Tuesday, February 22, 2011

Olga's House of Shame (1964)

Directed By Joseph P. Mawra
Starring Audrey Campbell, Alice Davis, W.B. Parker, Ella Daphne
Unrated
USA

 "She had charm alright, and in the right places."

Olga's House of Shame is an early BDS&M roughie that is the second of five Olga films. The film is unrated however after about forty minutes the bras come off. It could easily pass as an R-rated film today. Producer George Weiss also gets story credit. His biggest claim to fame is that he produced Ed Wood Jr's,  gender bending opus, "Glen or Glenda?".

   There are no gender bending hijinks in Olga's House of Shame, however. Filmed in black in white entirely on location in the back offices of a real abandoned coal mine, the flick embraces the utilitarian nature of these no budget, turn a fast buck affairs. It also  features enough beating, flogging, cutting, electrocuting,  nylons, belly dancing, girl on girl lovin', and bosoms to have satisfied just about all of grandpa's needs back in the day.


   The flick starts innocently enough as a car drives up a dirt road in the middle of nowhere, deep in the backwoods. But once the car stops the action begins as an obviously  distraught woman flees, but is subdued and smacked around by the driver of the car, a man that is revealed through narration as Nick (W.B. Parker), Olga's brother. Nick has contacts in a jewel smuggling operation that spans "an entire continent".

   This is but a third leg in Olga's triple threat enterprise that also includes  prostitution, and narcotics. Nick delivers the bound woman to Olga (Audrey Campbell), and she is informed that jewels are missing from the shipment. Faced with taking the blame out on her brother and senior business partner, or a lowly jewel courier, the choice is obvious. And we soon get down to the first beating of the film. A scant five minutes into the runtime, Elaine (Judy Young) the courier is bound, gagged, and slapped around.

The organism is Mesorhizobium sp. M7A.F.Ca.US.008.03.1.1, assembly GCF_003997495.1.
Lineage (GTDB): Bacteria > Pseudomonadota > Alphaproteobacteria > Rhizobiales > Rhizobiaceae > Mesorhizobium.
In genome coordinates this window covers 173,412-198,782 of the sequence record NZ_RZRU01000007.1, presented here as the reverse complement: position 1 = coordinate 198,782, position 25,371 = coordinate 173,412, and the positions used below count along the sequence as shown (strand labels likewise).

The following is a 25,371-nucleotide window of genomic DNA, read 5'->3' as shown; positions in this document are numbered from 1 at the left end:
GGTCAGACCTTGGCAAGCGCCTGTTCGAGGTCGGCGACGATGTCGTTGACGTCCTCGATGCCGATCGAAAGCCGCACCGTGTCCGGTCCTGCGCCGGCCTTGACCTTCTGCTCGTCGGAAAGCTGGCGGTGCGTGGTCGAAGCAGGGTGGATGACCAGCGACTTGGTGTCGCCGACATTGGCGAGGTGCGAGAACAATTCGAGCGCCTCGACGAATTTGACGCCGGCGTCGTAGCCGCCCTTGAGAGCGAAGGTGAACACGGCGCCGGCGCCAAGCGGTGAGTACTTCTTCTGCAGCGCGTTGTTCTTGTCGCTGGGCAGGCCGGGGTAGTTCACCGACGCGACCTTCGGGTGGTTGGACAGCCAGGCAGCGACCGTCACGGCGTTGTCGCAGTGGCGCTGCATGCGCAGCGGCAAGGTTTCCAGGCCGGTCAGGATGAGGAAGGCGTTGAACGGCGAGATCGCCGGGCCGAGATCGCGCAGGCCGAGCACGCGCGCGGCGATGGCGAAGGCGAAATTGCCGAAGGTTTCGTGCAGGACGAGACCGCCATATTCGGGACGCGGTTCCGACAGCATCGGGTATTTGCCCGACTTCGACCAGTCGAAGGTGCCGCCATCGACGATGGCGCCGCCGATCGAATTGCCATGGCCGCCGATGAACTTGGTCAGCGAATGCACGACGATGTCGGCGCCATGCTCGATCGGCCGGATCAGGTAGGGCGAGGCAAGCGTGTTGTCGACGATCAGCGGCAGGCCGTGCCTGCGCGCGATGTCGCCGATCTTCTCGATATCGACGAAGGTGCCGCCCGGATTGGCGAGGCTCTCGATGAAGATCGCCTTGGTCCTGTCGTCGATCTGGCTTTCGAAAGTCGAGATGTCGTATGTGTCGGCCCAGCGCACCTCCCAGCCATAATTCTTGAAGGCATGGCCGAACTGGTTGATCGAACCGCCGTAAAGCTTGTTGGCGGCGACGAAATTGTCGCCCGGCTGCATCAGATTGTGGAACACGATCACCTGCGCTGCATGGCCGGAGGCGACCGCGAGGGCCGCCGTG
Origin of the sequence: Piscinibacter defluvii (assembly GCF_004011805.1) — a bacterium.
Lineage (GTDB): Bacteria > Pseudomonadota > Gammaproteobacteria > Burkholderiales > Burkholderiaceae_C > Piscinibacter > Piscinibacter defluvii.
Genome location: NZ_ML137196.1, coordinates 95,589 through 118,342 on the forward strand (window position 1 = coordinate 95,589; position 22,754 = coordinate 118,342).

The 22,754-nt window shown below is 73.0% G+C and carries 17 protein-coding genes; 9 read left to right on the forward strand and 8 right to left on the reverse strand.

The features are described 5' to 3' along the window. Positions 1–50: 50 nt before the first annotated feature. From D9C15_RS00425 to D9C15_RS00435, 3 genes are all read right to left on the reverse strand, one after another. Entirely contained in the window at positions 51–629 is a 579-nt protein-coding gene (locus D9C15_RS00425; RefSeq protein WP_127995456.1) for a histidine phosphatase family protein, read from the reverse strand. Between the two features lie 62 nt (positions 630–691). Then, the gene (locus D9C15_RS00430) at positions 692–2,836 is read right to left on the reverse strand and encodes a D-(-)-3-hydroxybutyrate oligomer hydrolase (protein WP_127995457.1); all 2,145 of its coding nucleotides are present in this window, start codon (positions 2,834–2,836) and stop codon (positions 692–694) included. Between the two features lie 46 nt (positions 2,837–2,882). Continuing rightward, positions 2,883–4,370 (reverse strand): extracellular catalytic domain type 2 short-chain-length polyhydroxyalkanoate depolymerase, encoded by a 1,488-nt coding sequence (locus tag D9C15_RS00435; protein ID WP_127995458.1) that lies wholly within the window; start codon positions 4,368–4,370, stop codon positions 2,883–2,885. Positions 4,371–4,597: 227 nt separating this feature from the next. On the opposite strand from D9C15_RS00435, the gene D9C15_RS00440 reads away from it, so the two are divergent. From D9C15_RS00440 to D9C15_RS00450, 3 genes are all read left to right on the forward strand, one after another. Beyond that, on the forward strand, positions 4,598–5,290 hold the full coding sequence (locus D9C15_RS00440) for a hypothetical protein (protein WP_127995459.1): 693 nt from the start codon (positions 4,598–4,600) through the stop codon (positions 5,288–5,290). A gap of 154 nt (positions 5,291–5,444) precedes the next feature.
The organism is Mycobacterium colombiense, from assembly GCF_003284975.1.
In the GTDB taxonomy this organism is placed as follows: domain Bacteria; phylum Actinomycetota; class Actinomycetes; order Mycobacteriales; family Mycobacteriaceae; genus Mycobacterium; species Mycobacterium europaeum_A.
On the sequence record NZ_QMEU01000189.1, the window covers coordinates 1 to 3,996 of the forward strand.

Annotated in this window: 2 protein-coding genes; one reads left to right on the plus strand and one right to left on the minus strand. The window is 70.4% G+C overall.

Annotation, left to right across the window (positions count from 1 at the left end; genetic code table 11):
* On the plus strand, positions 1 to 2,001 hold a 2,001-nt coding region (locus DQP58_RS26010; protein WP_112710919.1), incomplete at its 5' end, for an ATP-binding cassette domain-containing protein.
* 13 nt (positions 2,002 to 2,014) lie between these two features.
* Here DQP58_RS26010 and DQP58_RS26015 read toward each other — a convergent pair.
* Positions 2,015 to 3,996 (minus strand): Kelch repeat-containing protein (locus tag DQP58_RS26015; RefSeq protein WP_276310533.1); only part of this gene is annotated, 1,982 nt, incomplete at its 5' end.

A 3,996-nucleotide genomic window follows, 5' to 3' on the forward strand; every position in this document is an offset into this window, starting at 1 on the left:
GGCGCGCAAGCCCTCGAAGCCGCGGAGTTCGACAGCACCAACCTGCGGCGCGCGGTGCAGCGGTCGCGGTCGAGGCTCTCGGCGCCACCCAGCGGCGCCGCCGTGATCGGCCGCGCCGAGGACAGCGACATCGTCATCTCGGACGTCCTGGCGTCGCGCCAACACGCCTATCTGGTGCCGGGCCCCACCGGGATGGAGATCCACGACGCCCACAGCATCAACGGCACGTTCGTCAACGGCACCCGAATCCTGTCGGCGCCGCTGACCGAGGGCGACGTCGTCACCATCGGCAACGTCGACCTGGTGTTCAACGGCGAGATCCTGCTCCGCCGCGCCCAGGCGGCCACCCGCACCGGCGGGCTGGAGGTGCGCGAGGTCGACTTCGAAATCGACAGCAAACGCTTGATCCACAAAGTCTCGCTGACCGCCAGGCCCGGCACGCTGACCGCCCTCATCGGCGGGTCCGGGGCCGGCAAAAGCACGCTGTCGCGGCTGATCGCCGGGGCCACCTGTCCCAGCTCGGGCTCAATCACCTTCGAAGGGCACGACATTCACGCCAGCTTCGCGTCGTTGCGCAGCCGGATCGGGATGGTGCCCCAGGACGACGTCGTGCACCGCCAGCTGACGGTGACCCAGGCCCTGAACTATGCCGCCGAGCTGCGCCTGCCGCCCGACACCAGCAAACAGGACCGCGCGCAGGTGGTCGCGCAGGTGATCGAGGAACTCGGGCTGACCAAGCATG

Throughout the film Olga manages her business, fields new hires, entertains  business associates, and manages to enjoy some "me" time in the process. But it can't all be fun and games for the sadistic entrepreneur.  As the story progresses it becomes clearer and clearer that someone in her ranks is not  being entirely loyal. And for Olga the best way to sniff out a rat is to punish,  beat, strip, and whip.


   Olga's House of Shame takes a long time to hit its stride. But much like the  public domain classical music that plays throughout the film, it does manage to reach a crescendo. As I mentioned earlier it takes about forty minutes for the bras to drop, and once they do, there is no stopping this runaway train of whips, double-crosses, horseplay, and lesbian antics till the 69 (!) minute run time is reached.


   To say the film uses narration as a crutch is an understatement. The plot is pretty straightforward and barebones. However somehow the narrator manages to drone on and on, the tone alternating between industrial film, public service announcements, and traditional film narration. And between these marathon spouts of boring  nonsense, plays the abovementioned classical notes. Actual dialogue is pretty sparse and only gains steam in the second half of the flick.

   But the draw for the Olsa franchise are the beauties, the bosoms, and the  beatings. And in that, this film does not disappoint. Unlike a lot of the other sexploitation films of the era, the women in Olga's House of Shame are actually attractive. Including the actress Brenda Denaut, who just so happens to be the late mother of the Arquette siblings. There is plenty of dancing, hip thrusting, and bosom heaving to make up for the myriad imperfections, and  the uninteresting setting of the film.


   Olga's House of Shame is well worth sitting through. It has an unsophisticated backwoods charm that is comforting in a way. And it doesn't take long for you to begin to root for the mistress. When Olga sneers, and begins administering punishment, it is with such a wink in her eye you will find yourself winking right back at her. Check it out.

Availability: Olga's House of Shame is out of print on DVD. However, it can be had (for a price) as part of an Olga triple feature at Amazon.

-BoDuley

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